Apart from the lake, another interesting thing is the Prashar temple. Initially, my friend Om told me about this incredible temple.

Mysterious Story of Prashar Temple

This Pagoda style temple was built in the thirteenth century and legend has it was built by a baby from a single tree.
It is believed that Sage Prashar meditated on the banks of this lake, hence it is named as Prashar Lake. Bhima, one of the Pandava brothers, had created the lake. The story says, after the Kurukshetra / Mahabharat war, Pandavas were returning with Lord Kamrunag.

When they reached this place, Kamrunag loves the tranquil surroundings and decides to live here forever. So, Bheem (the strongest of the lot) rams his elbow on one of the mountains and creates a big dent in the land. This dent became Prashar Lake.
Till now no one has been able to find out the depth of Prashar Lake.

Story source.

PRASHAR LAKE : A bike trip from Delhi to prashar lake, Mandi Himachal Pradesh
Watch this video on YouTube.
If you like the video Consider Subscribing 🙂

From the morning talk: I had a chat with Sakshi Kakde and, she shared her experience about the Prashar Lake trek story and an amazing story of her first solo travel.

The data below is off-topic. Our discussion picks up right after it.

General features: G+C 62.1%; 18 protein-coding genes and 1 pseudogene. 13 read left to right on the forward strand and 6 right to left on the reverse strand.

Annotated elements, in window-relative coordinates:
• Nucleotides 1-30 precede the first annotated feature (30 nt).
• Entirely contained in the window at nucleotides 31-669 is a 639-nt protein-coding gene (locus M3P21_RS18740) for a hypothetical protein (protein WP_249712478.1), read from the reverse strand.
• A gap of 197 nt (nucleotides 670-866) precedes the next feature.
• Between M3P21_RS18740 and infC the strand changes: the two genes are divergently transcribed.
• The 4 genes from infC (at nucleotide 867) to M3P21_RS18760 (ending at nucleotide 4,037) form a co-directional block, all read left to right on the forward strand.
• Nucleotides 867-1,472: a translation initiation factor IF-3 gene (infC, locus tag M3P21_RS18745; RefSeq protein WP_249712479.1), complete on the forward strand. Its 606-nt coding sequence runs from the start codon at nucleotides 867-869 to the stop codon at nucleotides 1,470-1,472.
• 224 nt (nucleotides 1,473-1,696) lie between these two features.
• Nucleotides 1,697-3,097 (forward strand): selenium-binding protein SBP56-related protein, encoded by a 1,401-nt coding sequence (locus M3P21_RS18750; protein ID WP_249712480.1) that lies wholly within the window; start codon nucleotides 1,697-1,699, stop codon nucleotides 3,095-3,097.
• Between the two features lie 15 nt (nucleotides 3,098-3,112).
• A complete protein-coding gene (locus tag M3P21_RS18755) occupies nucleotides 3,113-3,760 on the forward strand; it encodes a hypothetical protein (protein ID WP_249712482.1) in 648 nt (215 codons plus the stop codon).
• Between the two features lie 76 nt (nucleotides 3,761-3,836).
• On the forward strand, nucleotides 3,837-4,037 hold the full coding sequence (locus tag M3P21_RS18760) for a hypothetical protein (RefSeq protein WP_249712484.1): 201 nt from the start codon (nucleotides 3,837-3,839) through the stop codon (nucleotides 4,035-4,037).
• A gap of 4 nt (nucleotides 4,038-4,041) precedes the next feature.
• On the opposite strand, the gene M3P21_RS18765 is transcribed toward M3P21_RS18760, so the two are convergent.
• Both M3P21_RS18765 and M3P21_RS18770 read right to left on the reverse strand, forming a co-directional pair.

By Sakshi Kakde:
“Do you know what is the best part of working in Delhi NCR? Not the nightlife or the food or the shopping options, but the mountains!”

This is a statement I keep repeating to my friends to make them jealous. (Yes, I am evil!). But seriously, what’s the point of working in north India if you haven’t experienced the dense canopies of Uttarakhand, the mellifluous rustling sounds of the river Ganga and Beas and the mesmerizing view of the Himalayas.

Oh how much I miss the treks and getting sun-kissed (and regretting later)!

It was almost four months after I shifted to Gurgaon for my first job, that I planned to go for a trek.

I was new to the city, so hardly had any travel companion, and I was a bit scared to go solo.

Not that I was worried about getting kidnapped(I can handle that, haha!), but about getting injured in the middle of the jungle.

So, I googled and came across this travel group. “Not a bad idea, let’s try that out”. And believe me, that is one of the best decisions I took.

“Guys, be there by 8 pm near the Akshardham Metro station”, read the first WhatsApp message of the newly formed group. Shoelaces fastened, backpack stuffed and I was ready for my first solo(or maybe pseudo solo?) travel.

I always hate that part of the journey which involves the city routes. The moment we touch the mountain area, I always open the bus window and let the cool(and less polluted) air hit my face.

Finally, after more than 18 hours of a long journey, we arrived at the village Baggi, which is the starting point of the trek. We had “the pahadi chai” with some ParleG and started the trek, yoohoo!